Summer of ’18

While reflecting this passing summer, the words that I would use to describe it would be … terrible. And the overwhelming photos and posts on social media make me feel even more terrible. What really hit me and sparked this outpouring of building emotion, was an article I read last night called ‘Summer is nearly over- are you making the most of it?’ Nope, not even a little bit. I know I shouldn’t compare our life to posts on social media, but I was already feeling guilty enough without its influence. And if any of you reading this might be feeling these feels too- I get it, and maybe you’ll find peace in knowing you’re not alone.


This summer has been utterly exhausting, and worse yet- unproductive. Due to varying life circumstances, this summer has led to both my husband and I both working full time. Which in turn means our ‘non-work’ hours are limited to yard-work, housekeeping and just the basics of living. This also means that those great summer memories with the kids/family are non-existent. Even a quick stop at the splash park, an evening of fishing at the riverbank or trip to the farmers market has been non-existent. 

The guilt, resentment, and regrets I have are overwhelming and it makes me angry

Don’t get me wrong- we’ve tried to make the best we could for our kids. We sent them away to the lake with Grandma, drove countless miles each early morning and evening to have them at a day camp, rearranged schedules to pick them up from family that has graciously offered to take them to an event. But as we are nearing the end of summer, we are now left with exhausted/shuffled children, burnt out parents, a longer to-do list than when we started, an empty photo album and with how events unfolded this summer, an uncertain future.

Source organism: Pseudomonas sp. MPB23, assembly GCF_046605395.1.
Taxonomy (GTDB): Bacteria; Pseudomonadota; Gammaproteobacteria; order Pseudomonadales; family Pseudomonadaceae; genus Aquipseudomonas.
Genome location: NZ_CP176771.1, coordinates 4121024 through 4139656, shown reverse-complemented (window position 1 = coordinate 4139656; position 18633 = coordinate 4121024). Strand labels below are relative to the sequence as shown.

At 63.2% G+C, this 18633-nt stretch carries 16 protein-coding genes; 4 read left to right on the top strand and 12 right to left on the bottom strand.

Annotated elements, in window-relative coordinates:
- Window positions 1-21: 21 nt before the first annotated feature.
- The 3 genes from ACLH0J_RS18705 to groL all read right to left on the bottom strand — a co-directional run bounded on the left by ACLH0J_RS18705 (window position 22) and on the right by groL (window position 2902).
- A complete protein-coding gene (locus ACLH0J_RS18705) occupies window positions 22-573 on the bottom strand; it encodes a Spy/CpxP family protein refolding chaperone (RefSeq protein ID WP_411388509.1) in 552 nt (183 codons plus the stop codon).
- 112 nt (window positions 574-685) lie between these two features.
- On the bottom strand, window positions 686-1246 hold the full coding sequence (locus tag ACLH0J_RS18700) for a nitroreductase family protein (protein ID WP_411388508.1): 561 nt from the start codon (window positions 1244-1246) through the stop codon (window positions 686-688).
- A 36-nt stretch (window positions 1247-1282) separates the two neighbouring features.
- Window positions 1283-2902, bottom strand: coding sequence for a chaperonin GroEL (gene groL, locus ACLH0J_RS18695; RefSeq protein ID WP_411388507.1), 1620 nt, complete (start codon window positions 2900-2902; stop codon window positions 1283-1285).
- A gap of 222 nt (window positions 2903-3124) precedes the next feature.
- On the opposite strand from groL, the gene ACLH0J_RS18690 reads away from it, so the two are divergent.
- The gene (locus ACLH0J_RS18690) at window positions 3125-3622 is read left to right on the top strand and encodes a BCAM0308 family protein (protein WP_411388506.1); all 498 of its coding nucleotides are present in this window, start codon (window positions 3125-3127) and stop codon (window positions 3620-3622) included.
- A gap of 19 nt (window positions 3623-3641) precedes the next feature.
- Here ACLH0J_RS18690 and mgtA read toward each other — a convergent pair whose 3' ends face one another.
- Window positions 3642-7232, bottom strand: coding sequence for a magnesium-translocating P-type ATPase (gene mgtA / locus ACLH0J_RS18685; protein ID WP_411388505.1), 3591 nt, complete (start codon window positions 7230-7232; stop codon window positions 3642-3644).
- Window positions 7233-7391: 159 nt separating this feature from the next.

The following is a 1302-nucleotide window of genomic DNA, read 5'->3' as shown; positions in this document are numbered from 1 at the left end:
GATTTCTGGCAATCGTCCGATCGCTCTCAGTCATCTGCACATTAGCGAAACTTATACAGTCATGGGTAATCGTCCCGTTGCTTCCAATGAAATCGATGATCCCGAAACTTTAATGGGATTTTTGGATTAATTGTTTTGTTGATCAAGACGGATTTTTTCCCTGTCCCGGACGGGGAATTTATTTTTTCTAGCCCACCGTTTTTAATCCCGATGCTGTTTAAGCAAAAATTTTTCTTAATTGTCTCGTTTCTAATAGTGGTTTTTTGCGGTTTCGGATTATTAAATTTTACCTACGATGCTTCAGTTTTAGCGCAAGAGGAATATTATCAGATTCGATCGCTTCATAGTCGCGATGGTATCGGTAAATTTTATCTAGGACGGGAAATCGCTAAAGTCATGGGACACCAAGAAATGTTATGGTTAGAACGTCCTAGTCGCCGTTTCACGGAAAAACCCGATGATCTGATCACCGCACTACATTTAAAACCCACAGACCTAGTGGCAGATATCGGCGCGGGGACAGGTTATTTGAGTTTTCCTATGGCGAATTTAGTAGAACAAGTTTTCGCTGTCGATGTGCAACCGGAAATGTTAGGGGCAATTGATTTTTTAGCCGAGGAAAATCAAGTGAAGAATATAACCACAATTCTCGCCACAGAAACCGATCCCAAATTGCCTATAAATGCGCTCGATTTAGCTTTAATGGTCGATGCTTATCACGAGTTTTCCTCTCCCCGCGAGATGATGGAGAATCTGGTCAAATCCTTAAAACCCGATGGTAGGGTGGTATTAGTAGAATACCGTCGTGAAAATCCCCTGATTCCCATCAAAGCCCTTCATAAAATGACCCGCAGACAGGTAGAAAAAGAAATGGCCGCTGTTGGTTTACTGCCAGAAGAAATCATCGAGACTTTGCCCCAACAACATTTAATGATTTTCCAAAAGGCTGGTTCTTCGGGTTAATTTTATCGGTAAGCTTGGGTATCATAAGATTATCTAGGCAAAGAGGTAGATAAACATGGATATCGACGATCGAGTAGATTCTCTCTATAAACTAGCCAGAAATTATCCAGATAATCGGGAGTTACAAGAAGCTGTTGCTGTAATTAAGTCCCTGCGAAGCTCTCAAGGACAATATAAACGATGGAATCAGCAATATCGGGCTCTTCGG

And all for what? To prove that we can do it all? To meet the expectation we are great employees? To put a little extra in our savings that will ultimately be spent on extra-curricular activities come September? To avoid disappointing someone? I’m reconsidering if raising our own meat or growing our own produce is really worth the sacrifice of a few hours spent as a family. Are my children’s tears at 6:30am when their bodies are utterly exhausted to get up for an hour of travel to day-camp worth meeting a quota at my job? Even our dog has taken up residence mostly at the neighbours because no one is ever even home, nevermind time to actually give him the attention he deserves.

And I hate it. I hate it, I hate it, I hate it! The guilt, resentment, and regrets I have are overwhelming and it makes me angry. My youngest starts school in a few weeks- and instead of building on his excitement, I’m scrambling with interviews for part-time childcare. Is dismissing his desire to share his feelings because I don’t have time to stop to acknowledge them really worth it? 

I’m measuring daily success on what I can cross off the ever-growing to-do list, not on our children, my marriage and certainly not on myself. When we are together, I allow the kids to distract themselves with technology, fight with each other for attention and everyone watches as I prioritize everything, but time with any of them.

Your partner and children are meant to be the most precious aspects of your life- yet here I am failing them all. Everything else became a priority this summer, and I’m now in a cycle where I don’t know even know how to stop it. While it wouldn’t be a surprise, my biggest fear is that my kids will look back at their childhood and say that they wish Mom (and Dad) were less distracted by everything else. And to foresee that… it hurts.